Each April, the U. S. Department of Justice, Office of Justice Programs, Office for Victims of Crime (OVC) helps lead communities throughout the country in their annual observances of National Crime Victims’ Rights Week.
The program is designed to promote victims’ rights and honor crime victims and those who advocate on their behalf. OVC publishes an extensive list of resources for NCVRW on their website at http://ovc.ncjrs.gov/ncvrw2013/index.html .
We saw an example of the local commemoration of NCVRW on Sunday when Pine Bluff Mayor Debe Hollingsworth proclaimed the week of April 21 to April 27 National Crime Victims Rights Week in the city.
Hollingsworth’s remarks at the opening ceremony reflect sentiments that many of us hold when she stated that she “didn’t know a word to describe the depth of the pain, the grief and the suffering you are going through, but with the help of the Lord, you will survive.”
The Rev. David Morgan, director of Healing Place Ministries, a co-sponsor of the event, said this was the eighth year the memorial service has been conducted. He told the packed church that “we’re praying for you, we love you, and we hope you find a new normal because the loss never fully goes away.”
While NCVRW helps us keep crime victims and their families in our mind, this is just the tip of the OVC iceberg. One of the most beneficial resources managed by the OVC is the Crime Victims Fund. According to the OVC website, the CVF was established by the Victims of Crime Act (VOCA) of 1984. It is financed by fines and penalties paid by convicted federal offenders, not from tax dollars. It is a major source of funding for victims services and advocacy all across the country.
In 2012, the balance had reached more than $8 billion and includes deposits from federal criminal fines, forfeited bail bonds, penalties and special assessments collected by U.S. attorneys’ offices, federal U.S. courts and the Federal Bureau of Prisons. Federal revenues deposited into the CVF also come from gifts, donations and bequests by private parties, as provided by an amendment to VOCA through the USA PATRIOT Act in 2001 that went into effect in 2002.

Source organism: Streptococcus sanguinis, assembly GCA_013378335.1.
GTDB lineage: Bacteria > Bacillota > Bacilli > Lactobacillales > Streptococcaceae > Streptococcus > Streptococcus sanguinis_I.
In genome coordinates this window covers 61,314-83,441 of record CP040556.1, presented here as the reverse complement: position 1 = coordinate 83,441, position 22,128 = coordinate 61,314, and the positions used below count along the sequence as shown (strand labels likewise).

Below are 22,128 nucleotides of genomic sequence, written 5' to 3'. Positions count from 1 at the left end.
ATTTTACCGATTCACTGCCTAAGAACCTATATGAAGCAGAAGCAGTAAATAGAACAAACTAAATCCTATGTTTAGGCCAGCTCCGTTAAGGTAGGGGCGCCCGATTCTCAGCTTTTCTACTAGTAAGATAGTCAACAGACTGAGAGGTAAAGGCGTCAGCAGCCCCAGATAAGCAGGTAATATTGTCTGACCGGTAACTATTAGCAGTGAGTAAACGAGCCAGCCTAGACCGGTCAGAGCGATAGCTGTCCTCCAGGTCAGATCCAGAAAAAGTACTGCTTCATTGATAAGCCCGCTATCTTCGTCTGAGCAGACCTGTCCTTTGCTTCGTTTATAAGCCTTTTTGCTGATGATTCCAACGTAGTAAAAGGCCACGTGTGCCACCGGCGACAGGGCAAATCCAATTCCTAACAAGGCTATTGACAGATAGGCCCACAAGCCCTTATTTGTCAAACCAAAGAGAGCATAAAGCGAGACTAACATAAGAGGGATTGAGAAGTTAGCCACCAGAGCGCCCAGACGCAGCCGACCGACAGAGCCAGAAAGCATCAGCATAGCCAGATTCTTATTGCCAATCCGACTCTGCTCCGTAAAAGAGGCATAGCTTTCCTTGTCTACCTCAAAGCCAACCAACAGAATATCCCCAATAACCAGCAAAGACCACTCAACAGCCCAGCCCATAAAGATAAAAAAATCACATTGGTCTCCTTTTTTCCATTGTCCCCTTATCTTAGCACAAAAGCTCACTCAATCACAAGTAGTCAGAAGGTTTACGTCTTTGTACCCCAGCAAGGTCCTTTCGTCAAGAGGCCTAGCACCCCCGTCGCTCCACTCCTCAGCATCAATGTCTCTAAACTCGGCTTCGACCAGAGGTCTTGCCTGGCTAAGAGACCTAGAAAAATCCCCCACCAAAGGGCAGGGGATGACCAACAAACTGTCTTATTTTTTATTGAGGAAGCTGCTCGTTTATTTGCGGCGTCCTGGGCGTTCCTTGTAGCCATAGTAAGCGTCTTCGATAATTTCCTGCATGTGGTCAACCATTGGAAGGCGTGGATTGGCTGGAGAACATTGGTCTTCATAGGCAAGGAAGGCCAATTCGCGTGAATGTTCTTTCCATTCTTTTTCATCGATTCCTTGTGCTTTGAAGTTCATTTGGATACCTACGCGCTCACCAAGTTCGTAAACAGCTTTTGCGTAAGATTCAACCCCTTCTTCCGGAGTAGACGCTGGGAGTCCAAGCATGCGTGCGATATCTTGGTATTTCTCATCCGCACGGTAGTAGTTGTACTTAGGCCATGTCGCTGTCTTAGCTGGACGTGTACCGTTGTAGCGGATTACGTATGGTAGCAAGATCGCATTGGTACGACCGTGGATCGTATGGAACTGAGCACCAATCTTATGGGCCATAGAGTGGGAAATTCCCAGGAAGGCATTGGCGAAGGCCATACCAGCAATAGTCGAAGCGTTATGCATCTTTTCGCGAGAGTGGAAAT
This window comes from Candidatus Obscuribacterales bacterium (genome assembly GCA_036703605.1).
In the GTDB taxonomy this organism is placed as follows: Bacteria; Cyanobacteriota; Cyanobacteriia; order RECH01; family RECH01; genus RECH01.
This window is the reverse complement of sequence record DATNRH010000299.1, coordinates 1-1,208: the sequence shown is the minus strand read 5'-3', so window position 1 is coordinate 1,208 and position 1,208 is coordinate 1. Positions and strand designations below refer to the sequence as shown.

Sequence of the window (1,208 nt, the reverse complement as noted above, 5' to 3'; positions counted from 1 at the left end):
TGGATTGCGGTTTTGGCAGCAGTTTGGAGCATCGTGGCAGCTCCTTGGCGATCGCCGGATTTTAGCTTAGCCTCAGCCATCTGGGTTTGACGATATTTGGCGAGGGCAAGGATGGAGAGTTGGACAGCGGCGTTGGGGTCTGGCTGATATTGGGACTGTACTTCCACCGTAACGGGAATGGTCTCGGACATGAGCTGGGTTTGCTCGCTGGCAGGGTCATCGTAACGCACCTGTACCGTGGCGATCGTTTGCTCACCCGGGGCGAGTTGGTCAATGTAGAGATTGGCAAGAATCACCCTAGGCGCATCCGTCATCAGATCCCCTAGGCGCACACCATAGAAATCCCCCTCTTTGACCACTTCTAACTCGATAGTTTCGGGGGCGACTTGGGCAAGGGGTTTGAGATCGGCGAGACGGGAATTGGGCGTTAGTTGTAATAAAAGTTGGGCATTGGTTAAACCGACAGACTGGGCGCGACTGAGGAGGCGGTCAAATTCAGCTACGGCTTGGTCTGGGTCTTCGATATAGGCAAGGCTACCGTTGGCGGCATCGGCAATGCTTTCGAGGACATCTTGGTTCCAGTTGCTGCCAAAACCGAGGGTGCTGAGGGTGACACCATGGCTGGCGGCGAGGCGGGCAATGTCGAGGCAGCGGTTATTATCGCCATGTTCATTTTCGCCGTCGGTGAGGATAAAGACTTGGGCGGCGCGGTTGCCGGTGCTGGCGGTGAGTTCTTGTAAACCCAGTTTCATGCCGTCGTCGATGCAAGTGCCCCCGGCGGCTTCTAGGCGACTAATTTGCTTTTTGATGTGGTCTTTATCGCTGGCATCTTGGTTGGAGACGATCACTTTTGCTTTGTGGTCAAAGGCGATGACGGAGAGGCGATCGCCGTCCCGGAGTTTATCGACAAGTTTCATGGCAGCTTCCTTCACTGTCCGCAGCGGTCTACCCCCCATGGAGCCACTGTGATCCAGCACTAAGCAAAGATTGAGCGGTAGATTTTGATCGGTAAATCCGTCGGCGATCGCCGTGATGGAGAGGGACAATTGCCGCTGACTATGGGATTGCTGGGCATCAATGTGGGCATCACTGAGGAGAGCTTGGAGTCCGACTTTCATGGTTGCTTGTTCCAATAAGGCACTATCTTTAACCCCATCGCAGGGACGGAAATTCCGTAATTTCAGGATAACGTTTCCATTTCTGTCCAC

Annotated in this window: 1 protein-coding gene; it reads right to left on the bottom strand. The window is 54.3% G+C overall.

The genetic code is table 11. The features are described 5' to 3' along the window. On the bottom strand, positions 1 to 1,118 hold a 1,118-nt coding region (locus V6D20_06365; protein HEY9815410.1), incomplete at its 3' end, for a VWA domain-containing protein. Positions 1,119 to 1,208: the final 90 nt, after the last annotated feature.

From 2000 to 2008, the amount of the annual contributions to the CVF varied from $500 million to $625 million. The contributions for 2009 and 2010 were $635 million and $705 million, respectively.
These monies help fund a vast array of public programs and services. Among them are: State crime victim compensation program formula grants; state victim assistance program formula grants; OVC discretionary grants; victim-witness coordinators in U.S. attorneys’ offices; Federal Bureau of Investigation victim specialists; the Federal Victim Notification System; Children’s Justice Act formula grants; as well as revenue to replenish the Antiterrorism Emergency Reserve.
One of the most important aspects of the OVC’s work is the provision of victims assistance funding. This assistance can take many forms including: Crisis intervention, emergency shelter, emergency transportation, counseling and criminal justice advocacy.
To this end, more than 4,000 VOCA awards are made by states annually to public and private nonprofit organizations to provide these and other essential services to victims of crime. According to OVC, each state determines how its share of the funds will be allocated. One stipulation OVC places is that VOCA assistance funds may be used only for direct services to crime victims.
Here in Arkansas, victims and their families have many avenues through which they may avail themselves of VOCA-funded programs. A short list of programs and service can be found by going to the state-specific resource page on the OVC website (http://ovc.ncjrs.gov/ResourceByState.aspx?state=ar ).